Clever bees can identify different flowers by patterns of scent

June 12, 2018, University of Bristol
A captive bumblebee walks across the surface of an artificial flower, working out the pattern of scent that has been made by placing peppermint oil in some of the holes. Credit: Dave Lawson, University of Bristol

New research led by scientists from the University of Bristol and Queen Mary University of London has revealed that bumblebees can tell flowers apart by patterns of scent.

Flowers have lots of different patterns on their surfaces that help to guide and other pollinators towards the flower's nectar, speeding up pollination.

These patterns include visual signals like lines pointing to the centre of the flower, or colour differences.

Flowers are also known to have different patterns of across their surface, and so a visiting bee might find that the centre of the flower smells differently to the edge of the petals.

This new research, published today in the journal Proceedings of the Royal Society B shows that bumblebees can tell flowers apart by how scent is arranged on their surface.

Lead author Dr. Dave Lawson, from the University of Bristol's School of Biological Sciences, said: "If you look at a flower with a microscope, you can often see that the cells that produce the flower's scent are arranged in patterns.

"By creating artificial flowers that have identical scents arranged in different patterns, we are able to show that this patterning might be a signal to a bee. For a flower, it's not just smelling nice that's important, but also where you put the scent in the first place."

The study also shows that once bees had learnt how a pattern of scent was arranged on a flower, they then preferred to visit unscented flowers that had a similar arrangement of visual spots on their surface.

Dr. Lawson added: "This is the equivalent of a human putting her hand in a bag to feel the shape of a novel object which she can't see, and then picking out a picture of that object. Being able to mentally switch between different senses is something we take for granted, but it's exciting that a small animal like a bee is also able to do something this abstract."

Professor Lars Chittka, from Queen Mary's School of Biological and Chemical Sciences, said: "We already knew that bees were clever, but we were really surprised by the fact that bees could learn invisible patterns on flowers—patterns that were just made of scent.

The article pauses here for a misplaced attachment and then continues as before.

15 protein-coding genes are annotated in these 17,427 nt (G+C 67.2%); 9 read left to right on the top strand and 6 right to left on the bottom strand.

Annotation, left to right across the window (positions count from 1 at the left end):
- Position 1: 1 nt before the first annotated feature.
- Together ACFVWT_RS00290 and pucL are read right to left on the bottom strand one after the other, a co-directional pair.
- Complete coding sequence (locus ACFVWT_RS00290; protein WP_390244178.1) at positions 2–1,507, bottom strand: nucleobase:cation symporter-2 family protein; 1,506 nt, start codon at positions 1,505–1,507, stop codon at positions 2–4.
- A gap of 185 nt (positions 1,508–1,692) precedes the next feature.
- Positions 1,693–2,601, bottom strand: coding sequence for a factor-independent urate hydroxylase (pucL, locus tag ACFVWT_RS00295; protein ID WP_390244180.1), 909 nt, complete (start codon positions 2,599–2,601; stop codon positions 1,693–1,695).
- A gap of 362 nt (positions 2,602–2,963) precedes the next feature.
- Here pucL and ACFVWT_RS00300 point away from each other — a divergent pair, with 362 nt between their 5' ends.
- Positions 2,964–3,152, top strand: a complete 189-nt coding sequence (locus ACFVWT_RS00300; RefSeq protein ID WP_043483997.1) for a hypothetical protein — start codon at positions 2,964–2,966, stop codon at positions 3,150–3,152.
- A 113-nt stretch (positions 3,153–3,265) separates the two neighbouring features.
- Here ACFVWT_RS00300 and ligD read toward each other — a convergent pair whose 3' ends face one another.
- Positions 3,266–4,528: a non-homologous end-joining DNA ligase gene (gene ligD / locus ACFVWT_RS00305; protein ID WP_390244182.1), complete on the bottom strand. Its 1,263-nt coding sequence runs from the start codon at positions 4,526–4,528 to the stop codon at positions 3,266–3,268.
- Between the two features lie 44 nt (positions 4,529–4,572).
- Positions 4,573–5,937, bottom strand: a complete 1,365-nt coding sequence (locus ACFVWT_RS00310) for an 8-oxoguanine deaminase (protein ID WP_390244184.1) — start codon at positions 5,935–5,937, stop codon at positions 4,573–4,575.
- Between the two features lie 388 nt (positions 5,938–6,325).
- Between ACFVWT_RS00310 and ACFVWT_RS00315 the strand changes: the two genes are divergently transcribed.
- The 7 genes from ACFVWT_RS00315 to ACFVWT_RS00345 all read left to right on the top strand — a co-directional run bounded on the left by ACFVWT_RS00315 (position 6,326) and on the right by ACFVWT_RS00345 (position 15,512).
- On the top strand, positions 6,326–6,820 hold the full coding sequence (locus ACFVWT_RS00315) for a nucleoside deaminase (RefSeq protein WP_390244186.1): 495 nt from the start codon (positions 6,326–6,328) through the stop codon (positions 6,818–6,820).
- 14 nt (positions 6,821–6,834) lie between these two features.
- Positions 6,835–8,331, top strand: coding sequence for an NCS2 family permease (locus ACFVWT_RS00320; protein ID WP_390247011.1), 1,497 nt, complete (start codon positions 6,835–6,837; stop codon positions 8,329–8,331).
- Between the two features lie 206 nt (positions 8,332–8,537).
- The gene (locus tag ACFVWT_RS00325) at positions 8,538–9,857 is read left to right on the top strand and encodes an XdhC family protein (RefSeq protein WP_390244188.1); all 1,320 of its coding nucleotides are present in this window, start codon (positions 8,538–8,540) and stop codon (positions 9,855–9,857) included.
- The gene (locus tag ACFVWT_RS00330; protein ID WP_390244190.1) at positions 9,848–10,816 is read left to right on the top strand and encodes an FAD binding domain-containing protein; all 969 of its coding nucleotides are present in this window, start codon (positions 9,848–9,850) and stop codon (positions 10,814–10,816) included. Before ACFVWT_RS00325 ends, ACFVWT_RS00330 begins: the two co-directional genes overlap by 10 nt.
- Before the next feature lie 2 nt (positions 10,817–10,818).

"The scent glands on our flowers were either arranged in a circle or a cross, and bees had to figure out these patterns by using their feelers. But the most exciting finding was that, if these patterns are suddenly made visible by the experimenter, bees can instantly recognise the image that formerly was just an ephemeral of volatiles in the air."

Senior author, Dr. Sean Rands, also from Bristol, added: "Flowers often advertise to their pollinators in lots of different ways at once, using a mixture of colour, shape, texture, and enticing smells.

"If bees can learn patterns using one sense (smell) and then transfer this to a different sense (vision), it makes sense that flowers advertise in lots of ways at the same time, as learning one signal will mean that the bee is primed to respond positively to different signals that they have never encountered.

"Advertising agencies would be very excited if the same thing happened in humans."

Around 75 percent of all food grown globally relies on flowers being pollinated by animals such as bees. The work published today is part of ongoing research at the University of Bristol that explores the many different ways in which plants communicate with their pollinators, using different innovative techniques to explore how bees perceive the that they visit.

Explore further: Bees use invisible heat patterns to choose flowers

More information: Bumblebees distinguish floral scent patterns, and can transfer these to corresponding visual patterns, Proceedings of the Royal Society B, rspb.royalsocietypublishing.or … .1098/rspb.2018.0661

Related Stories

Bees use invisible heat patterns to choose flowers

December 19, 2017

A new study, led by scientists from the University of Bristol, has found that a wide range of flowers produce not just signals that we can see and smell, but also ones that are invisible such as heat.

Recommended for you

Discovery of a simple mechanism for color detection

October 15, 2018

Color vision, consisting of ocular color detection, is achieved with complicated neural mechanisms in the eyes. Researchers from Osaka City University in Japan have found color detection with a simple mechanism in the fish ...

How beetle larvae thrive on carrion

October 15, 2018

The burying beetle Nicrophorus vespilloides buries the cadavers of small animals in soil to use them as a food source for its offspring. However, the carcass and thus the breeding site are highly susceptible to microbial ...

0 comments

Please sign in to add a comment. Registration is free, and takes less than a minute. Read more

Click here to reset your password.
Sign in to get notified via email when new comments are made.